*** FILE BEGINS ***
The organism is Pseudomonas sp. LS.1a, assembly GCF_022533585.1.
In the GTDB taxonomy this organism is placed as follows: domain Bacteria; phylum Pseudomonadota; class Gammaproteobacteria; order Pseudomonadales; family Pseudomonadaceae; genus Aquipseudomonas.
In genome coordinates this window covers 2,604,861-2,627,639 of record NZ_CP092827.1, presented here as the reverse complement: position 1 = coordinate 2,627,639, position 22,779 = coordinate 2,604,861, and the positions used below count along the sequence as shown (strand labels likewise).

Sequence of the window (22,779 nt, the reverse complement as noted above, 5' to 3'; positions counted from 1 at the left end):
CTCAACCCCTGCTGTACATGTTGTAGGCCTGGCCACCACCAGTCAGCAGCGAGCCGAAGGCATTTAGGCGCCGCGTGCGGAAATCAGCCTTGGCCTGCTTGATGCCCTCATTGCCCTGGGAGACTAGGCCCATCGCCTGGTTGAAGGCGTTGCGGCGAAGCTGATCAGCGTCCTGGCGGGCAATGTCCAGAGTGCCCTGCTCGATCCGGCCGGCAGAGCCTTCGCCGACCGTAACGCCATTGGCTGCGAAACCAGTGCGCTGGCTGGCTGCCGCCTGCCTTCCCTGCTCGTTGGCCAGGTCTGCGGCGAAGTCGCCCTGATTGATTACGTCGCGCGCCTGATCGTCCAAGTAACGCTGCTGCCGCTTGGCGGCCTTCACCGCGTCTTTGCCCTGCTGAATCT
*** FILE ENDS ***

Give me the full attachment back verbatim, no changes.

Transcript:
The organism is Pseudomonas sp. LS.1a, assembly GCF_022533585.1.
In the GTDB taxonomy this organism is placed as follows: domain Bacteria; phylum Pseudomonadota; class Gammaproteobacteria; order Pseudomonadales; family Pseudomonadaceae; genus Aquipseudomonas.
In genome coordinates this window covers 2,604,861-2,627,639 of record NZ_CP092827.1, presented here as the reverse complement: position 1 = coordinate 2,627,639, position 22,779 = coordinate 2,604,861, and the positions used below count along the sequence as shown (strand labels likewise).

Sequence of the window (22,779 nt, the reverse complement as noted above, 5' to 3'; positions counted from 1 at the left end):
CTCAACCCCTGCTGTACATGTTGTAGGCCTGGCCACCACCAGTCAGCAGCGAGCCGAAGGCATTTAGGCGCCGCGTGCGGAAATCAGCCTTGGCCTGCTTGATGCCCTCATTGCCCTGGGAGACTAGGCCCATCGCCTGGTTGAAGGCGTTGCGGCGAAGCTGATCAGCGTCCTGGCGGGCAATGTCCAGAGTGCCCTGCTCGATCCGGCCGGCAGAGCCTTCGCCGACCGTAACGCCATTGGCTGCGAAACCAGTGCGCTGGCTGGCTGCCGCCTGCCTTCCCTGCTCGTTGGCCAGGTCTGCGGCGAAGTCGCCCTGATTGATTACGTCGCGCGCCTGATCGTCCAAGTAACGCTGCTGCCGCTTGGCGGCCTTCACCGCGTCTTTGCCCTGCTGAATCT